Dadouch v. State

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Justia Opinion Summary

The Supreme Court reversed Defendant's conviction of Class A misdemeanor domestic battery, holding that Defendant did not validly waive his right to a jury trial.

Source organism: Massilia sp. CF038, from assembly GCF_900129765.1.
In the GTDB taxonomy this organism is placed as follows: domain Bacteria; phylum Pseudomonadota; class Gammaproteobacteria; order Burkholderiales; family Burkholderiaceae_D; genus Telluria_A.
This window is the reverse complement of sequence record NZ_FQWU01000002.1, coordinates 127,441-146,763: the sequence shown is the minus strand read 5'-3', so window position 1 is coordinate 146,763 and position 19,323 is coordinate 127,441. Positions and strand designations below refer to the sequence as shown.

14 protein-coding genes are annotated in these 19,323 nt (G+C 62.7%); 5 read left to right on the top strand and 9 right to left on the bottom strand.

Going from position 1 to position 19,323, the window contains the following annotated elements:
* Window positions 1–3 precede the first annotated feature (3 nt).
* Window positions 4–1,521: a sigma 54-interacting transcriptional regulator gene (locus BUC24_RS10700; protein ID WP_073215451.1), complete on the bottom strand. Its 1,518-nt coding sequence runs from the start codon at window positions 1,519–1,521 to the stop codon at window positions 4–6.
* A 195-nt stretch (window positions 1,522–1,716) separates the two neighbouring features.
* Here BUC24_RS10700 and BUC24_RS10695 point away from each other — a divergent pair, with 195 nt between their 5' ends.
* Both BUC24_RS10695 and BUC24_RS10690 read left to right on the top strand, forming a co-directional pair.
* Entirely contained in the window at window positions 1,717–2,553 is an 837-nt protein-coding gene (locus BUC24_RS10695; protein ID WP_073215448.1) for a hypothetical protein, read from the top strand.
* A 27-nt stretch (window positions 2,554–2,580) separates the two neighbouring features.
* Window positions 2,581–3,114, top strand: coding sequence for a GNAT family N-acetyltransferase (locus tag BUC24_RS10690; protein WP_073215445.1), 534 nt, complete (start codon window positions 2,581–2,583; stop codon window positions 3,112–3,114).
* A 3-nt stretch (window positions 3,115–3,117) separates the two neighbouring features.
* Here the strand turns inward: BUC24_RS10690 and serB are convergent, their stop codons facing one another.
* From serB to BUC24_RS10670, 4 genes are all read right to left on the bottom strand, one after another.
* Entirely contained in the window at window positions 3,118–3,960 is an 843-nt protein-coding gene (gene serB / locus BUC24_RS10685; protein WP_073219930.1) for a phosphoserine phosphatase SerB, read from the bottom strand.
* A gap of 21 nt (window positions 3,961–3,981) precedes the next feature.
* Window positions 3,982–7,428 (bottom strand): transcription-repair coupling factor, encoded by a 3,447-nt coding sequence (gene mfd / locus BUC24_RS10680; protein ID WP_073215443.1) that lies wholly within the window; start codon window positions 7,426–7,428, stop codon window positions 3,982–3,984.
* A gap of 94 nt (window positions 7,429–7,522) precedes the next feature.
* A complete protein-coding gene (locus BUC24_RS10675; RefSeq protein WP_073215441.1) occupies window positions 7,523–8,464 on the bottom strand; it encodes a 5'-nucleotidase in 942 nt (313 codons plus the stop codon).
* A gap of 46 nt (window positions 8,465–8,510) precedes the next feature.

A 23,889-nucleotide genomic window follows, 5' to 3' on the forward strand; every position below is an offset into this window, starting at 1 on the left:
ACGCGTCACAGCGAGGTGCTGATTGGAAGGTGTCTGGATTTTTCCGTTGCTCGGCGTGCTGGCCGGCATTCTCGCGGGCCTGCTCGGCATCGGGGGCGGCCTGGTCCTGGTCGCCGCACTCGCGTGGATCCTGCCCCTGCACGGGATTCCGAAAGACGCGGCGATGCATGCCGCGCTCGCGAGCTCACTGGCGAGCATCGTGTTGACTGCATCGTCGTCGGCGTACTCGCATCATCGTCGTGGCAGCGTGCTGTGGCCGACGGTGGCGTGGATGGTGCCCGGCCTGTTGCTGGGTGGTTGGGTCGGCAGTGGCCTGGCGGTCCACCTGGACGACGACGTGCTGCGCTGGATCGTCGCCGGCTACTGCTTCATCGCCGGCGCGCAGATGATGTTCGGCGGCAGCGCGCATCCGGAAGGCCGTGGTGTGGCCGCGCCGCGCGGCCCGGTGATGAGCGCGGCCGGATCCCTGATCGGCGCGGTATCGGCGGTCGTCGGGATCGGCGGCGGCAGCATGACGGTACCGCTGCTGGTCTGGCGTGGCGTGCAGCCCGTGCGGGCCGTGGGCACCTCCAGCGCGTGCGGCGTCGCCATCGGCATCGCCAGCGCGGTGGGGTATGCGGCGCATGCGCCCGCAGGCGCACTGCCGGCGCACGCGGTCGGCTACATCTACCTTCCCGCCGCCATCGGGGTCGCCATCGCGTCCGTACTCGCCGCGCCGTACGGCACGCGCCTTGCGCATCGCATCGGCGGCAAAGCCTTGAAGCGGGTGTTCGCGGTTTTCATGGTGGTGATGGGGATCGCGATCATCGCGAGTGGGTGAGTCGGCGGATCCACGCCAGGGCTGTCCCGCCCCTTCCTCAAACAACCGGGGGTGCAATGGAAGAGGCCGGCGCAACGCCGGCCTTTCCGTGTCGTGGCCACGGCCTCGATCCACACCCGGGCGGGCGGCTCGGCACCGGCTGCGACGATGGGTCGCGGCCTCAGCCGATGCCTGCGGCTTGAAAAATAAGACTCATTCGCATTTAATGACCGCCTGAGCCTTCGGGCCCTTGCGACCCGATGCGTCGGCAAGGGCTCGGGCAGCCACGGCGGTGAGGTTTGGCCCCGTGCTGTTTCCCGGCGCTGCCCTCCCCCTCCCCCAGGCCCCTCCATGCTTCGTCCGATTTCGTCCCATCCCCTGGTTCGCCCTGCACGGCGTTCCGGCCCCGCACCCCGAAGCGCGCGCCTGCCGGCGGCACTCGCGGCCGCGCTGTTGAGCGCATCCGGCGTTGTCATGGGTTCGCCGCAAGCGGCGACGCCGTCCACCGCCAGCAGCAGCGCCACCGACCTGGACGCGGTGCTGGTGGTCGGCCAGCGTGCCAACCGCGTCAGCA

In the underlying proceedings Defendant signed two advisement of rights forms. By the time he signed the second form the deadline to request a jury trial had passed. Neither form advised Defendant of the timeline to file a demand for a jury trial and that his failure to file a demand within that period would result in the waiver of his right. Further, the first advisement of rights did not inform Defendant that his demand for a jury trial had to be in writing. The Supreme Court held that Defendant did not validly waive his right to a jury trial. Because the evidence was sufficient to support the conviction, the Court noted that the State was free to retry Defendant.